In October 2017, the United States District Court for the Middle District of Tennessee issued a temporary restraining order directing the immediate reinstatement of the driver's licenses of Fred Robinson and Ashley Sprague, named plaintiffs in their class action lawsuit captioned Robinson v. Purkey. The lawsuit challenged Tennessee's unlawful suspension of driver's licenses of people too poor to pay traffic fines. In Tennessee, more than a quarter million driver's licenses have been suspended for failure to pay traffic tickets, and in many instances, those whose licenses were suspended were too poor to pay these debts. Without their licenses, these people cannot access jobs, health care, childcare, and other fundamental aspects of daily life.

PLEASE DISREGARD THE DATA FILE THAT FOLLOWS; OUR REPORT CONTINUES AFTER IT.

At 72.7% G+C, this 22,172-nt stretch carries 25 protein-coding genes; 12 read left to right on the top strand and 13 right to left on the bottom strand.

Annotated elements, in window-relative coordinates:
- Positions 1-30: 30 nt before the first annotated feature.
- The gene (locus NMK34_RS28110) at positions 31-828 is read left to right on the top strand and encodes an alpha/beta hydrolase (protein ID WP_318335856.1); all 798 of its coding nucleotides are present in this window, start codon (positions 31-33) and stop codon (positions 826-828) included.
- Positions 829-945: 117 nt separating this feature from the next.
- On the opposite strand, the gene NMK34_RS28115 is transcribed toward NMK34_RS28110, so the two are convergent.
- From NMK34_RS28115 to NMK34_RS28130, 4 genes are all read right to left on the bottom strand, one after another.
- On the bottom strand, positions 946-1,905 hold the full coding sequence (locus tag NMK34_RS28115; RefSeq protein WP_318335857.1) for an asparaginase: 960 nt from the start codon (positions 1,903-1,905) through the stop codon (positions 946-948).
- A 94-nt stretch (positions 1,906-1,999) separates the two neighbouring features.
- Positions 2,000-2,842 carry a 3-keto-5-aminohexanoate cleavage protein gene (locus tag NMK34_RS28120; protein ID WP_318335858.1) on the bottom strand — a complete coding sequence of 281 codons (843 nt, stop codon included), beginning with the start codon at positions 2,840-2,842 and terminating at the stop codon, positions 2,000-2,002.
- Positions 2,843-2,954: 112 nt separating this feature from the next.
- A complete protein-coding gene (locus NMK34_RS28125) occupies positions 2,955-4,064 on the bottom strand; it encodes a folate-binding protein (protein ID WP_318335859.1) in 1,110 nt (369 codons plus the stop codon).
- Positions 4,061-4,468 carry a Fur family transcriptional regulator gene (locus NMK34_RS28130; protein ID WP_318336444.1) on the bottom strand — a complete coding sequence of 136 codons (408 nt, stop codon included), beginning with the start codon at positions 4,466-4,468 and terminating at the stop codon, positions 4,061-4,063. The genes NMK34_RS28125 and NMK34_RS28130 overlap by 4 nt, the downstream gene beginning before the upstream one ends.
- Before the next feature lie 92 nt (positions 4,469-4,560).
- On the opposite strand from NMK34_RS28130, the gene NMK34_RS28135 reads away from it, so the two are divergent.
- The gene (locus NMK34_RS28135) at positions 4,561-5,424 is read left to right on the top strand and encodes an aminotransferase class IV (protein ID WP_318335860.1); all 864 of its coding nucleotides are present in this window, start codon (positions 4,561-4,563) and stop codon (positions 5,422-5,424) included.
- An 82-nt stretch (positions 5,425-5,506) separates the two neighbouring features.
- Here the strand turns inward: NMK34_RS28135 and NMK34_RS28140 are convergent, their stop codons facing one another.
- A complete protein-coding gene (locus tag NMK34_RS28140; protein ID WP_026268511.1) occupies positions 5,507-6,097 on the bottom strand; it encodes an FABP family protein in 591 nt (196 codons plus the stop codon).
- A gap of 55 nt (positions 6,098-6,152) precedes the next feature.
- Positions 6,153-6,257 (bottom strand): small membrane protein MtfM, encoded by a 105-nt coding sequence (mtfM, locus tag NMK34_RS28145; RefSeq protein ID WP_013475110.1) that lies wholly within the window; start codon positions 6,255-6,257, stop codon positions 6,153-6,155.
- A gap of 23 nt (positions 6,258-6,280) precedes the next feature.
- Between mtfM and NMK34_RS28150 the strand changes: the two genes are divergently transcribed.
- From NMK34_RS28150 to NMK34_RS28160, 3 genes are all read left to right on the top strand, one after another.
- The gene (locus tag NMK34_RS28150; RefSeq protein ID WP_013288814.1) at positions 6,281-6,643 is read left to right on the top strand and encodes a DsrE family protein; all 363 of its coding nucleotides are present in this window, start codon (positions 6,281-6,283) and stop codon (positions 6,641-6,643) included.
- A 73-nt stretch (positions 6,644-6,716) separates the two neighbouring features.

This collaboration of lawyers has also filed a companion case, Thomas v. Purkey, on behalf of low-income people whose licenses were revoked because they could not pay fines and fees arising from criminal prosecutions. Similar collaborations between law firms and nonprofit organizations have taken place to challenge these issues in other jurisdictions as well.